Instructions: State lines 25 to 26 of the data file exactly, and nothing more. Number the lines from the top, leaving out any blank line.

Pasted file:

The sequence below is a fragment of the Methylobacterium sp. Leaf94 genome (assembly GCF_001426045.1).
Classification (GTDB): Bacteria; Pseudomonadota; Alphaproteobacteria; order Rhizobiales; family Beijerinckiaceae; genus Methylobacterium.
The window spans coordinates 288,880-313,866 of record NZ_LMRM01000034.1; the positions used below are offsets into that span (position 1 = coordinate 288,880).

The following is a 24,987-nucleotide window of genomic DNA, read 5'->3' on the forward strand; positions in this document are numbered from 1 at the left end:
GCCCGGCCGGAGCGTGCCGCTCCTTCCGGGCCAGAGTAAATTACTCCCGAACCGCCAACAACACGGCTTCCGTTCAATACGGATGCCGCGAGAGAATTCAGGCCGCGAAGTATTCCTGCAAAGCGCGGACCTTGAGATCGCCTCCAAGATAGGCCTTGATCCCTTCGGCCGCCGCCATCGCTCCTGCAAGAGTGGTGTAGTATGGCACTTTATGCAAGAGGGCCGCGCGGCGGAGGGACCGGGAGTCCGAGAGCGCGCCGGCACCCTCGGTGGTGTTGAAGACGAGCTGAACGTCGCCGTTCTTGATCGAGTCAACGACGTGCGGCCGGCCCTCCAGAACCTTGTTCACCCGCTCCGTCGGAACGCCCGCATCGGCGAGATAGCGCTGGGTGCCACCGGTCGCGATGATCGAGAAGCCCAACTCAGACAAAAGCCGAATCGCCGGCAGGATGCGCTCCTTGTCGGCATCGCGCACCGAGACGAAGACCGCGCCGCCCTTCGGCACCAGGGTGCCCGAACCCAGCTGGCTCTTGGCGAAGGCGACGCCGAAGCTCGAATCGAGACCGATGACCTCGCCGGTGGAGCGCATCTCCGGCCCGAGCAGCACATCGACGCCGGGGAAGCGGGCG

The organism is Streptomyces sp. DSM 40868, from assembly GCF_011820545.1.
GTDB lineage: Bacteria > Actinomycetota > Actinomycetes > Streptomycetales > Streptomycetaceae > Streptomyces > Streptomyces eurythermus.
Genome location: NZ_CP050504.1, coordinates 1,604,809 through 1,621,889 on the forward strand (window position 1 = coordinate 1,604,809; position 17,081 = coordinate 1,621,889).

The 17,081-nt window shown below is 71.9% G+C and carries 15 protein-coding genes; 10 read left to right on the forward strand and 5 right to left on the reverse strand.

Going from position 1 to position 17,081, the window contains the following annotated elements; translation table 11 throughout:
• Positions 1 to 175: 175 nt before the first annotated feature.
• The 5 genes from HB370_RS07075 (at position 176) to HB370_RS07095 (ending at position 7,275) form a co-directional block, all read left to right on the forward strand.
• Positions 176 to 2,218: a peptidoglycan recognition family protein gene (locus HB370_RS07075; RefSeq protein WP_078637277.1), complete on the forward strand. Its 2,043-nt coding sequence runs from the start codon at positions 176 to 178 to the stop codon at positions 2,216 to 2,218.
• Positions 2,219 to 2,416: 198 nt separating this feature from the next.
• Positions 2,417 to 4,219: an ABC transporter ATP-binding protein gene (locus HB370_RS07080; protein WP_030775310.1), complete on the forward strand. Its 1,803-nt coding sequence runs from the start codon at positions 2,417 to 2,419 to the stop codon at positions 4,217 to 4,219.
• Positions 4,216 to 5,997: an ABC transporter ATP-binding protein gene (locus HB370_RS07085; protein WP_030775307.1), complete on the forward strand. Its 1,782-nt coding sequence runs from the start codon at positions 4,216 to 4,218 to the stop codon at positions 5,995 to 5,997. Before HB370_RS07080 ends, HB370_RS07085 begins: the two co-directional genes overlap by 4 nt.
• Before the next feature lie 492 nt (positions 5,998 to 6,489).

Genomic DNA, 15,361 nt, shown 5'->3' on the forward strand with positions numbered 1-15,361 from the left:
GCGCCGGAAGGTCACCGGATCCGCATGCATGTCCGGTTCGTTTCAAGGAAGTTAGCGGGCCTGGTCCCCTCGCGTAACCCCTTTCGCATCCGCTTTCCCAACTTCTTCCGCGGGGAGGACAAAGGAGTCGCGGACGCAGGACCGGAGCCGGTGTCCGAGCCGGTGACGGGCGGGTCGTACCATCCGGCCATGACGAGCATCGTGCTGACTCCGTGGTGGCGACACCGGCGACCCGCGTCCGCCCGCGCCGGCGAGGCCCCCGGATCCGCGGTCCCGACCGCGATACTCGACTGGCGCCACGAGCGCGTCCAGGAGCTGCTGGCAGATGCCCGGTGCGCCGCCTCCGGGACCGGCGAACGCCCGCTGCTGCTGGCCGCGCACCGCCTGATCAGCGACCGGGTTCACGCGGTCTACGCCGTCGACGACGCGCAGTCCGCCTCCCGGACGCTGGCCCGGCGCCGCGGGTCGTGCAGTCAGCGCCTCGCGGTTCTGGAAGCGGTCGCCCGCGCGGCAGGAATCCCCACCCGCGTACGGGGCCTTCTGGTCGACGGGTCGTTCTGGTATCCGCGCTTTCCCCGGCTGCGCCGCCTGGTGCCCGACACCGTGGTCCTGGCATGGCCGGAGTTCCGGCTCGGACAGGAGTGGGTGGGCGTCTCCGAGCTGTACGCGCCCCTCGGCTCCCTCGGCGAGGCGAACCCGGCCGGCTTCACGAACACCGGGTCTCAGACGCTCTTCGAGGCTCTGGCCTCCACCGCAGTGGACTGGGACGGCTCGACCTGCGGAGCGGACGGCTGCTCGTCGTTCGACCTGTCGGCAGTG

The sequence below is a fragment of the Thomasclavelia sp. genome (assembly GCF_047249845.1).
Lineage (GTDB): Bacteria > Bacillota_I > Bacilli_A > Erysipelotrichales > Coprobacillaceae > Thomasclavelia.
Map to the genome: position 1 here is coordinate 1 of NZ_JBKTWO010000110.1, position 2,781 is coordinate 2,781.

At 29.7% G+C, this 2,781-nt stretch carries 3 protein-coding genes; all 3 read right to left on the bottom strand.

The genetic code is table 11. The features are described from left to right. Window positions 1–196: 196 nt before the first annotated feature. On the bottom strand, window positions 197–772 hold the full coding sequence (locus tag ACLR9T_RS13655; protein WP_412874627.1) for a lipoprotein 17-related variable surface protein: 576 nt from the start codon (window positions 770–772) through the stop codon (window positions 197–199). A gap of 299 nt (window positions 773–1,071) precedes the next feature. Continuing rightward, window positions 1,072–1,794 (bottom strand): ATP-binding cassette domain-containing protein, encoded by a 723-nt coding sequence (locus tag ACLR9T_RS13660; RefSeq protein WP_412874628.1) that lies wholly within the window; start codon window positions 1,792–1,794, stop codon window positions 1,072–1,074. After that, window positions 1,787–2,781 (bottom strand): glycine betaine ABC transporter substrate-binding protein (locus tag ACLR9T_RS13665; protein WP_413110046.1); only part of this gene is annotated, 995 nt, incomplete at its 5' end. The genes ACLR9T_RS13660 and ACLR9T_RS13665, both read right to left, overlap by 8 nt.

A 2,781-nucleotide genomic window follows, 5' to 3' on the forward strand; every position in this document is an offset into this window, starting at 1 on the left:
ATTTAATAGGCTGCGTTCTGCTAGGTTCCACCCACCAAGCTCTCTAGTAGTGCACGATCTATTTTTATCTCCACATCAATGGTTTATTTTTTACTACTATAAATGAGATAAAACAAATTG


A 2,781-nucleotide genomic window follows, 5' to 3' on the forward strand; every position in this document is an offset into this window, starting at 1 on the left:
ATTTAATAGGCTGCGTTCTGCTAGGTTCCACCCACCAAGCTCTCTAGTAGTGCACGATCTATTTTTATCTCCACATCAATGGTTTATTTTTTACTACTATAAATGAGATAAAACAAATTG